Specifications on devices have increased (resolution, processor etc), and operating systems have been tweaked, aside from a couple of new visuals, there is not that much difference in using a Droid X or a Galaxy S4, or from an iPhone (first gen) to an iPhone 5. Of course this makes it easier for people to upgrade to a newer model, since everything works mostly the same, but since I work with Android devices all day, I'm leaning towards trying something else for my personal phone.

Blackberry Z10

Similar as that I am considering the iPhone 5S, the Blackberry Z10 is also on my list.

While it failed to bring success for Blackberry, the 2 year old Blackberry Playbook is still one of my favorite devices. What it lacks in apps and features, it makes up for with the way its operating system works.

The Z10 is the first Blackberry Smartphone with (a modified version of) the operating system used on the Playbook, which makes it interesting for me. But with performance issues when released earlier this year, and Blackberry's attempt to sell itself, I'm not sure if locking me to this phone for 2 years will be a wise decision.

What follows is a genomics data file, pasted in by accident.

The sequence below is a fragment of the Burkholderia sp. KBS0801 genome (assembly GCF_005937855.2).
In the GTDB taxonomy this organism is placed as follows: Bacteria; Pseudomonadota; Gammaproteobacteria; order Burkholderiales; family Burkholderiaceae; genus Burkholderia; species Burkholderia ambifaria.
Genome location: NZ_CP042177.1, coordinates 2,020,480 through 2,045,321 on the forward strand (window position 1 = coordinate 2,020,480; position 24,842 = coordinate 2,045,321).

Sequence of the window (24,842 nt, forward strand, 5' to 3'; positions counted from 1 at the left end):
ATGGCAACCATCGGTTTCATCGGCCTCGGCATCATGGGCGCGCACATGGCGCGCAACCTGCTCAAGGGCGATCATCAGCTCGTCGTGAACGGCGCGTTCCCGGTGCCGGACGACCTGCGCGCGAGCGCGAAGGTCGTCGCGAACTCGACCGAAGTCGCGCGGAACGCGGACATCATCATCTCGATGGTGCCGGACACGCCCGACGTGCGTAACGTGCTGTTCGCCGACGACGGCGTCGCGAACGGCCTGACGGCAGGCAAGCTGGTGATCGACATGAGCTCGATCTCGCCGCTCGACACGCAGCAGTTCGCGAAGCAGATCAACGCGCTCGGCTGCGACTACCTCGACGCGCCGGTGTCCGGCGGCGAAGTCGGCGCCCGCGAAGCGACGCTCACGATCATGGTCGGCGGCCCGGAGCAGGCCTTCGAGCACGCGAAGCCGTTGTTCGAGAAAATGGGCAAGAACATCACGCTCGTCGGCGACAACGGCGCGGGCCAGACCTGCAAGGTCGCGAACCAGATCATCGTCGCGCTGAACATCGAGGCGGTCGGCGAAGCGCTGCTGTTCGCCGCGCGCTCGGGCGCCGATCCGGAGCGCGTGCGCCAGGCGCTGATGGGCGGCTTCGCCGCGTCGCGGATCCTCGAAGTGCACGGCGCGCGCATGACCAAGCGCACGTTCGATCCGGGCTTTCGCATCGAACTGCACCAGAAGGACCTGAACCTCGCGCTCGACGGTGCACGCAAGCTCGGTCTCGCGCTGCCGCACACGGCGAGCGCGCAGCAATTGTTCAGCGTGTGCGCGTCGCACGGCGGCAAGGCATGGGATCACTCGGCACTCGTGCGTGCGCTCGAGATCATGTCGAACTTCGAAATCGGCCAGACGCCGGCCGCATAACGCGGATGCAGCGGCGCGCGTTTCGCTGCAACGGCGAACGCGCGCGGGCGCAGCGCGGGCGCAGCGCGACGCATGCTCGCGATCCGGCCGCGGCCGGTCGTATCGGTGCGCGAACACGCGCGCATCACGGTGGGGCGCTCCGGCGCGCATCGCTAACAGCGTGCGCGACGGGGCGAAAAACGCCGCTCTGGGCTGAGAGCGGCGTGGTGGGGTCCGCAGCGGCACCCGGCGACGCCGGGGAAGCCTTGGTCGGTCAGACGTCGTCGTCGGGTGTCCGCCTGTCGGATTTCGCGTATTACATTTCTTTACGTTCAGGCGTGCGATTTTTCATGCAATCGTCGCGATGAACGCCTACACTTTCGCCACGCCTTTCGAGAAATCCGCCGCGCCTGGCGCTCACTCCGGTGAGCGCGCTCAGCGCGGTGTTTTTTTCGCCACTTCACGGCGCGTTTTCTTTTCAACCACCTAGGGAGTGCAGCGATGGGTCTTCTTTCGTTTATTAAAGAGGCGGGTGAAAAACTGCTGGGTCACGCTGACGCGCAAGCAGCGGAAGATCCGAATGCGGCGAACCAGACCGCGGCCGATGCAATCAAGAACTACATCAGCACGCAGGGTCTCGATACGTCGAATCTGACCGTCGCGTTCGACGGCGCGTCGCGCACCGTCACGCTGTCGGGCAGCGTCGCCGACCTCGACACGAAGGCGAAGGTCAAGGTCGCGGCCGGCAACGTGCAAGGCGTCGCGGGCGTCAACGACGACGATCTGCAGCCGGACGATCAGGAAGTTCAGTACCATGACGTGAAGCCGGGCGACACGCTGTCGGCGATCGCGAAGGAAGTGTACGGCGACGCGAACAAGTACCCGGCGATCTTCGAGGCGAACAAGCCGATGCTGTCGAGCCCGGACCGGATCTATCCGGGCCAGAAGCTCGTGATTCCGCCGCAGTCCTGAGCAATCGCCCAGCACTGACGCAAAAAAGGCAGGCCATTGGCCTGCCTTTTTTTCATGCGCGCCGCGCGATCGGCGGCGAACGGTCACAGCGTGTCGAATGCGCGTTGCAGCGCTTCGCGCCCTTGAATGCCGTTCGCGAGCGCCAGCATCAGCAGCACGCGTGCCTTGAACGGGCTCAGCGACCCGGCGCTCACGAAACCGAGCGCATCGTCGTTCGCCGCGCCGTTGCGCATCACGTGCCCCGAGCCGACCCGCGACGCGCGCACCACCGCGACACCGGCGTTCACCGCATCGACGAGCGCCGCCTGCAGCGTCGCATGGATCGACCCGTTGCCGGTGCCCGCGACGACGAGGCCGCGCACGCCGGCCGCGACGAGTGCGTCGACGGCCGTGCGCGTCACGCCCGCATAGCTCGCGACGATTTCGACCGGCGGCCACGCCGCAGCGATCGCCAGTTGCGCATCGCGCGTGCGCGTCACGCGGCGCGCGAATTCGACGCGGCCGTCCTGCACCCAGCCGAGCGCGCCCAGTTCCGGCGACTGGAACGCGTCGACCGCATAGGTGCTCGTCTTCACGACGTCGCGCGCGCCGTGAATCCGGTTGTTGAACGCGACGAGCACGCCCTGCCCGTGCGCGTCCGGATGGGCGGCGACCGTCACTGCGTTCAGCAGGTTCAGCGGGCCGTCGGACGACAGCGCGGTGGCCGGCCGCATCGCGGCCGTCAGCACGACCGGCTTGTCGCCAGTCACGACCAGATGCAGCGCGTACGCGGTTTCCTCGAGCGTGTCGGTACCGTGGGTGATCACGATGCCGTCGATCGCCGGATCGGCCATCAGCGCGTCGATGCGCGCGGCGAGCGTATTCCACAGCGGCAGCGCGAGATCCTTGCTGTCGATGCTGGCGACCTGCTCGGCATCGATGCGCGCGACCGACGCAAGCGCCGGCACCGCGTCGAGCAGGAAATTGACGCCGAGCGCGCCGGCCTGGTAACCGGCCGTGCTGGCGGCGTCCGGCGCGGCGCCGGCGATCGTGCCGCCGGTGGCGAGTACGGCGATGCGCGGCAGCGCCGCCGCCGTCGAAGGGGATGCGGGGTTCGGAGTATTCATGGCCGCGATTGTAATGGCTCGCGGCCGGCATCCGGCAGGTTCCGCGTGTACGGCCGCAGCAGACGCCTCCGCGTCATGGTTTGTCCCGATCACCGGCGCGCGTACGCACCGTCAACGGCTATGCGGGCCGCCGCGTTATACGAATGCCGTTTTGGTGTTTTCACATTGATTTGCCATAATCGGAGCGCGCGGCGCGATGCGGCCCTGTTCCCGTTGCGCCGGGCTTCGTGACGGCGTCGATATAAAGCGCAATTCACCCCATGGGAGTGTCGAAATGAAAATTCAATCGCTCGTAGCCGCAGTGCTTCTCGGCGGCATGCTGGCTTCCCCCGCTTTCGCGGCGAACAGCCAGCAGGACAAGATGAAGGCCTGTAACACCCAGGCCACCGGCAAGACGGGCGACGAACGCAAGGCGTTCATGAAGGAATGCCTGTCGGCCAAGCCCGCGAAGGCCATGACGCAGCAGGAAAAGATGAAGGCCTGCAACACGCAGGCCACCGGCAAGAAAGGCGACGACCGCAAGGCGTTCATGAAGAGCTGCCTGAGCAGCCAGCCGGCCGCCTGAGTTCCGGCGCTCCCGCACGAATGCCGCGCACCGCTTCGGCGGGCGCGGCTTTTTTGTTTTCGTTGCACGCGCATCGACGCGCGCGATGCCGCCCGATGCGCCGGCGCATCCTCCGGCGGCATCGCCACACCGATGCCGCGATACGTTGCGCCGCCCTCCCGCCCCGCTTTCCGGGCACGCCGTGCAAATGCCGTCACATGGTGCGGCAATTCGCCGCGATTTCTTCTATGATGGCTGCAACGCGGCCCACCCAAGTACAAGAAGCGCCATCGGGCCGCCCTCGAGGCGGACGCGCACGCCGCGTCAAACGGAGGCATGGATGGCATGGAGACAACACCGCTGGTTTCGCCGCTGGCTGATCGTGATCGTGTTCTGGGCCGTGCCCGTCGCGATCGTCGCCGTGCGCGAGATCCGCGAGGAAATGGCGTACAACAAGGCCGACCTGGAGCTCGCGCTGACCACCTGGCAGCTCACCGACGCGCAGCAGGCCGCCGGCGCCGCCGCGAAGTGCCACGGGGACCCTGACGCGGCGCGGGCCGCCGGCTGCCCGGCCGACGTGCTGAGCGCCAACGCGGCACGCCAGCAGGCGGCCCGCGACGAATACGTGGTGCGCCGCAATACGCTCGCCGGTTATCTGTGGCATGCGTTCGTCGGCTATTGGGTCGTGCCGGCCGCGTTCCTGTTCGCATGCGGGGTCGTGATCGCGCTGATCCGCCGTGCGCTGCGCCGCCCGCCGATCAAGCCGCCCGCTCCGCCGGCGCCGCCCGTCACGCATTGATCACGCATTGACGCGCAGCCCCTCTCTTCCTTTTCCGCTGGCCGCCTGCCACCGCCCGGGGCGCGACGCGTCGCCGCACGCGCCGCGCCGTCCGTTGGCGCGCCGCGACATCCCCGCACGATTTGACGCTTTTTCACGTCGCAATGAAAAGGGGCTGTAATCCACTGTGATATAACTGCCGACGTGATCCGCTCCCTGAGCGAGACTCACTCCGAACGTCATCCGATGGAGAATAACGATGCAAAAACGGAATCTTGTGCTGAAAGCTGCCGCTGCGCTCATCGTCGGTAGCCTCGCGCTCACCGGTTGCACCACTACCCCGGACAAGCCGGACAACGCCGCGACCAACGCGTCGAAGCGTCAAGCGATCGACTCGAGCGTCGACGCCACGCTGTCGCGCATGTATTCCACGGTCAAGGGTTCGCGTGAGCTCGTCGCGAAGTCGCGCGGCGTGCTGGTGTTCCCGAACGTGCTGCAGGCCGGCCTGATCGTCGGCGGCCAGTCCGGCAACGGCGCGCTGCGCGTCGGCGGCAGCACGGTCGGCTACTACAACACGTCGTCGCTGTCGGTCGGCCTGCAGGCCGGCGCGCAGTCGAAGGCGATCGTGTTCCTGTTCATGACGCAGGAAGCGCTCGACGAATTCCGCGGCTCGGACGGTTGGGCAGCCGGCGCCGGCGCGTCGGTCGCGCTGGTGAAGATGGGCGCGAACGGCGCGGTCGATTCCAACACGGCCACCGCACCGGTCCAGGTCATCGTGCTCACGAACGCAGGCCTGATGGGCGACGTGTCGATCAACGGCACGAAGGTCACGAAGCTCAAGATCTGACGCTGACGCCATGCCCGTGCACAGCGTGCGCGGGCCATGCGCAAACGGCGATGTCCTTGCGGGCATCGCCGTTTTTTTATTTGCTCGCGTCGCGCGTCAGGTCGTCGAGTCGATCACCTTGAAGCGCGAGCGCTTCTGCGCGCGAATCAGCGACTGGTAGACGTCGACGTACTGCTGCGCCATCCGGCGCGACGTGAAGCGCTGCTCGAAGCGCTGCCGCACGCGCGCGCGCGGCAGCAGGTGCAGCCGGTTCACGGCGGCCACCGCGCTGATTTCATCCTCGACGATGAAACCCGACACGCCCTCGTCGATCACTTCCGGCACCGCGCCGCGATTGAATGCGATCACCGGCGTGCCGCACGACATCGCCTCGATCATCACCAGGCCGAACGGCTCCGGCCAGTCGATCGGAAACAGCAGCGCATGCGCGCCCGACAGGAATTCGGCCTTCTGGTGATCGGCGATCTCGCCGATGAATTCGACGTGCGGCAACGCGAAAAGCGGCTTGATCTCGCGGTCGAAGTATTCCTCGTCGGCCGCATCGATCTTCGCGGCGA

BlackBerry Z10 Smartphone - BlackBerry 10 Touch Phone - US

Nokia Lumia

While I'm not fond of Windows 8 on a PC, on a Smartphone it works quite well, and similar as my reasoning for the above 2 phones, I am also considering a Windows Phone. While it has been 10+ years, Windows Phone (Windows Mobile 2003 to be exact) has been one of the reasons why I do what I do today.

All Phones - Nokia - USA

Samsung Galaxy S4

Of course the Galaxy S4 is on the list. The biggest competitor for the iPhone 5S, and currently the best selling Smartphone of 2014.

Explore Galaxy S 4 Smartphone, Features & Accessories

Samsung Galaxy Note 3

Just announced, the bigger brother of the Galaxy S4, which, thanks to the pen and the larger size, might be a better choice for me in order to be able to get more work done on the phone itself.

Explore Samsung Galaxy Note II Smartphone, Features & Accessories


Often overlooked, but a worthy competitor of Samsung's Galaxy Note. While not with a Pen, the size itself and the performance are making this an interesting consideration.

A Phone Inspired by You ? The LG G2

LG Nexus 5

Not much is known about the Nexus 5 so far, but supposedly its specifications will be close to that of the LG G2. Because it will be the successor of the Nexus 4, it will be an affordable model, so it will likely see some compromises in areas such as storage and camera, but even so, I am looking forward to this one as well.